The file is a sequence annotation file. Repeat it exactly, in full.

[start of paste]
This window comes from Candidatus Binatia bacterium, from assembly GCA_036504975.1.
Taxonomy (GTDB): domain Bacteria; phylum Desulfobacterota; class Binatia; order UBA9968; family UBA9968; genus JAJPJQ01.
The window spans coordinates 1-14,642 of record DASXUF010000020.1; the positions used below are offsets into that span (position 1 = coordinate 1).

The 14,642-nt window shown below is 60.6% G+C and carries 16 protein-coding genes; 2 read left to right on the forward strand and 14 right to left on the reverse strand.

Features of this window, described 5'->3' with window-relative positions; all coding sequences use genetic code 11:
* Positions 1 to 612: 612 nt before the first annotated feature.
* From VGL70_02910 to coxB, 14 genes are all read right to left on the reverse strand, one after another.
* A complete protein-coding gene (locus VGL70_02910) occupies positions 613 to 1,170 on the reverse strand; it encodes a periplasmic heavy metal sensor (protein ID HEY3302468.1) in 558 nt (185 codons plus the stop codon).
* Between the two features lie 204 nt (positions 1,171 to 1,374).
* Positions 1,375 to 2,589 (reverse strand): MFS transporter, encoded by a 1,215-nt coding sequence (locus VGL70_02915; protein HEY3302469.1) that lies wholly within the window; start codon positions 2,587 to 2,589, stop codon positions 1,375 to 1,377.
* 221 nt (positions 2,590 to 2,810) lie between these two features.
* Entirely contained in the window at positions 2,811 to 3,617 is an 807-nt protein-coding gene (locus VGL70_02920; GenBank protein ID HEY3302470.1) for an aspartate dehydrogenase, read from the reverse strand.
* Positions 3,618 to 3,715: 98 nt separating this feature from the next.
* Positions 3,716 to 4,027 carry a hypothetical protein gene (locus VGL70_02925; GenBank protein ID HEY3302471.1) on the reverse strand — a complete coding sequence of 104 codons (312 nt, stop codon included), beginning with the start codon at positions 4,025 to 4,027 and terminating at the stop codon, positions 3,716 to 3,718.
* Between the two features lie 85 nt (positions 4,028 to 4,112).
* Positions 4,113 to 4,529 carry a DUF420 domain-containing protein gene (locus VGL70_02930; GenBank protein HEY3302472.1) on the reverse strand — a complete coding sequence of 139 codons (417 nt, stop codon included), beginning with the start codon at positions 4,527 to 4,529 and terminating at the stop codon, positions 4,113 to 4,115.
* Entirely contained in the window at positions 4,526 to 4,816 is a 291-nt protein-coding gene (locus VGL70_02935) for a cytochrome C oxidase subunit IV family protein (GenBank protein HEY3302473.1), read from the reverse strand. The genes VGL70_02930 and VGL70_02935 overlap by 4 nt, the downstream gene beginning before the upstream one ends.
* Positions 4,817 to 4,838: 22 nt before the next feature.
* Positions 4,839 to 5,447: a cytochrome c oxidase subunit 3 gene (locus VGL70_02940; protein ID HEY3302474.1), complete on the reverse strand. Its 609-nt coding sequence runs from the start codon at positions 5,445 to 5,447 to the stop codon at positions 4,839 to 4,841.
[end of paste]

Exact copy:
This window comes from Candidatus Binatia bacterium, from assembly GCA_036504975.1.
Taxonomy (GTDB): domain Bacteria; phylum Desulfobacterota; class Binatia; order UBA9968; family UBA9968; genus JAJPJQ01.
The window spans coordinates 1-14,642 of record DASXUF010000020.1; the positions used below are offsets into that span (position 1 = coordinate 1).

The 14,642-nt window shown below is 60.6% G+C and carries 16 protein-coding genes; 2 read left to right on the forward strand and 14 right to left on the reverse strand.

Features of this window, described 5'->3' with window-relative positions; all coding sequences use genetic code 11:
* Positions 1 to 612: 612 nt before the first annotated feature.
* From VGL70_02910 to coxB, 14 genes are all read right to left on the reverse strand, one after another.
* A complete protein-coding gene (locus VGL70_02910) occupies positions 613 to 1,170 on the reverse strand; it encodes a periplasmic heavy metal sensor (protein ID HEY3302468.1) in 558 nt (185 codons plus the stop codon).
* Between the two features lie 204 nt (positions 1,171 to 1,374).
* Positions 1,375 to 2,589 (reverse strand): MFS transporter, encoded by a 1,215-nt coding sequence (locus VGL70_02915; protein HEY3302469.1) that lies wholly within the window; start codon positions 2,587 to 2,589, stop codon positions 1,375 to 1,377.
* 221 nt (positions 2,590 to 2,810) lie between these two features.
* Entirely contained in the window at positions 2,811 to 3,617 is an 807-nt protein-coding gene (locus VGL70_02920; GenBank protein ID HEY3302470.1) for an aspartate dehydrogenase, read from the reverse strand.
* Positions 3,618 to 3,715: 98 nt separating this feature from the next.
* Positions 3,716 to 4,027 carry a hypothetical protein gene (locus VGL70_02925; GenBank protein ID HEY3302471.1) on the reverse strand — a complete coding sequence of 104 codons (312 nt, stop codon included), beginning with the start codon at positions 4,025 to 4,027 and terminating at the stop codon, positions 3,716 to 3,718.
* Between the two features lie 85 nt (positions 4,028 to 4,112).
* Positions 4,113 to 4,529 carry a DUF420 domain-containing protein gene (locus VGL70_02930; GenBank protein HEY3302472.1) on the reverse strand — a complete coding sequence of 139 codons (417 nt, stop codon included), beginning with the start codon at positions 4,527 to 4,529 and terminating at the stop codon, positions 4,113 to 4,115.
* Entirely contained in the window at positions 4,526 to 4,816 is a 291-nt protein-coding gene (locus VGL70_02935) for a cytochrome C oxidase subunit IV family protein (GenBank protein HEY3302473.1), read from the reverse strand. The genes VGL70_02930 and VGL70_02935 overlap by 4 nt, the downstream gene beginning before the upstream one ends.
* Positions 4,817 to 4,838: 22 nt before the next feature.
* Positions 4,839 to 5,447: a cytochrome c oxidase subunit 3 gene (locus VGL70_02940; protein ID HEY3302474.1), complete on the reverse strand. Its 609-nt coding sequence runs from the start codon at positions 5,445 to 5,447 to the stop codon at positions 4,839 to 4,841.